ORLANDO, Fla. — For the first time in modern history, Floridians will be able to legally light off fireworks for the Fourth of July.
However, surgeons and some who have had life-changing experiences due to fireworks mishaps are advising residents to exercise caution when using them.
A bill signed by Gov. Ron DeSantis in April makes it legal for Floridians to set off fireworks on three holidays: Fourth of July, New Year’s Eve and New Year’s Day.
With Independence Day events cancelled, many Floridians are likely to take celebrations into their own hands. But Florida Chief Financial Officer Jimmy Patronis, who doubles as the state fire marshal, said people need to be careful if using higher-powered explosives.
“Fireworks used in the wrong way are deadly,” he said. “Make sure you have a fire extinguisher nearby. Make sure your pets are in a safe place. There are just a number of things that, left unchecked, could lead to disastrous outcomes.”
Josh Baker, a family man, Seminole County firefighter and self-proclaimed “fireworks injuree” was rushed to the hospital in 2015 after a fireworks accident in a friend’s backyard.
Doctors removed his big toe and attached it to his hand where his thumb once was. About a year later, he regained full function of his hand.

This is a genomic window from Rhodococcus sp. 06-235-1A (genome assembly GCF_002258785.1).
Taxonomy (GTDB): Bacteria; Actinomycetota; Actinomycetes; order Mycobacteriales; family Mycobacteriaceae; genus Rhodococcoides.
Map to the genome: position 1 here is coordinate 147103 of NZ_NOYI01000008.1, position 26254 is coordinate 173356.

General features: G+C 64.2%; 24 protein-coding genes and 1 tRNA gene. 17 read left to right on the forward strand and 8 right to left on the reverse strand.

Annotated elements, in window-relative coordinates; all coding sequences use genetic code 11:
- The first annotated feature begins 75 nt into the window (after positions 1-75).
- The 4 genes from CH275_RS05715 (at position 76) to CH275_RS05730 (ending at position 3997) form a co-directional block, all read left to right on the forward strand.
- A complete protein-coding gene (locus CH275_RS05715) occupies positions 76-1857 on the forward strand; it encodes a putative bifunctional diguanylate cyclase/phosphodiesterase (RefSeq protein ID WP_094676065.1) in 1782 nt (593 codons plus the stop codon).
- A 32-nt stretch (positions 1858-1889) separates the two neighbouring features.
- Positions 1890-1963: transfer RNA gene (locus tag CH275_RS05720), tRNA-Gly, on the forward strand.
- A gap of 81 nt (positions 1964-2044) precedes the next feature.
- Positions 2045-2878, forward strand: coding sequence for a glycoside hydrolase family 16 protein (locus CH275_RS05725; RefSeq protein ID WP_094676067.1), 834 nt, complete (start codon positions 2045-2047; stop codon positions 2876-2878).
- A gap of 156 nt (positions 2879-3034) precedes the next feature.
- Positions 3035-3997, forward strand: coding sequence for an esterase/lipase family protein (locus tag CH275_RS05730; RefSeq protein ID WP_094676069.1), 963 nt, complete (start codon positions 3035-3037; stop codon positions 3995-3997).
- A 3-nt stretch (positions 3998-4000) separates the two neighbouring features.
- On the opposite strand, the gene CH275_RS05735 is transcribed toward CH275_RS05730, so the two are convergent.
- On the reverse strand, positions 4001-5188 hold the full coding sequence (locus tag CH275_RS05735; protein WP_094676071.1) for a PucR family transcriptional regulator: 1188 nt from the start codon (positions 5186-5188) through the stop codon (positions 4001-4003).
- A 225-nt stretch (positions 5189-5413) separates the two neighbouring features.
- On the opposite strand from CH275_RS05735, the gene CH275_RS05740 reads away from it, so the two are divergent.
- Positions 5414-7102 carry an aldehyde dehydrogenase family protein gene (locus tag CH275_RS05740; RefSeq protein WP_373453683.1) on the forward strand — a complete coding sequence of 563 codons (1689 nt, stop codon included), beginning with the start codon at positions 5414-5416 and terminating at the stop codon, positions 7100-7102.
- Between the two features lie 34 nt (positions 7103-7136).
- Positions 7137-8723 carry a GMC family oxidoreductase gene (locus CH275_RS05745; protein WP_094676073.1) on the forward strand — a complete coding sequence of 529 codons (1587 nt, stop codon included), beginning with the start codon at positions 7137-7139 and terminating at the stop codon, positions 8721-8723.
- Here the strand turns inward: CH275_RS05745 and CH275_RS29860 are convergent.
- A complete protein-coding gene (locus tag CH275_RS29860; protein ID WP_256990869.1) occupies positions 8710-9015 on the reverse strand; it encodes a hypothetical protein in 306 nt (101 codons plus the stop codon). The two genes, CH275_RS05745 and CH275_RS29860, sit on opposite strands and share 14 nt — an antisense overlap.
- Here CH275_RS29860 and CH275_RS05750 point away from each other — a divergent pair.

“I just simply lost a thumb, there are a lot of people that lose a lot more than that and some that don’t survive their injuries,” Baker said.
Dr. Brett Lewellyn, director of hand and upper extremity surgery at Orlando Health, said his office has seen “some pretty severe injuries.”
In 2018, 14 people came to him after accidents involving Fourth of July fireworks. In 2019, he only saw three holiday-related injuries.
But this year, with fireworks being more accessible, Lewellyn said he is “expecting it to be much busier this year.”
Baker has a warning for those who plan on playing with fireworks this year.
“Whatever your background may be, an explosive is an explosive,” he said. “It can change your life forever.”
Specific rules about where fireworks can be used vary from county to county, and some areas of the state have active burn bans.
The law does not supercede local ordinances, which may still ban the use of fireworks within specific jurisdictions.
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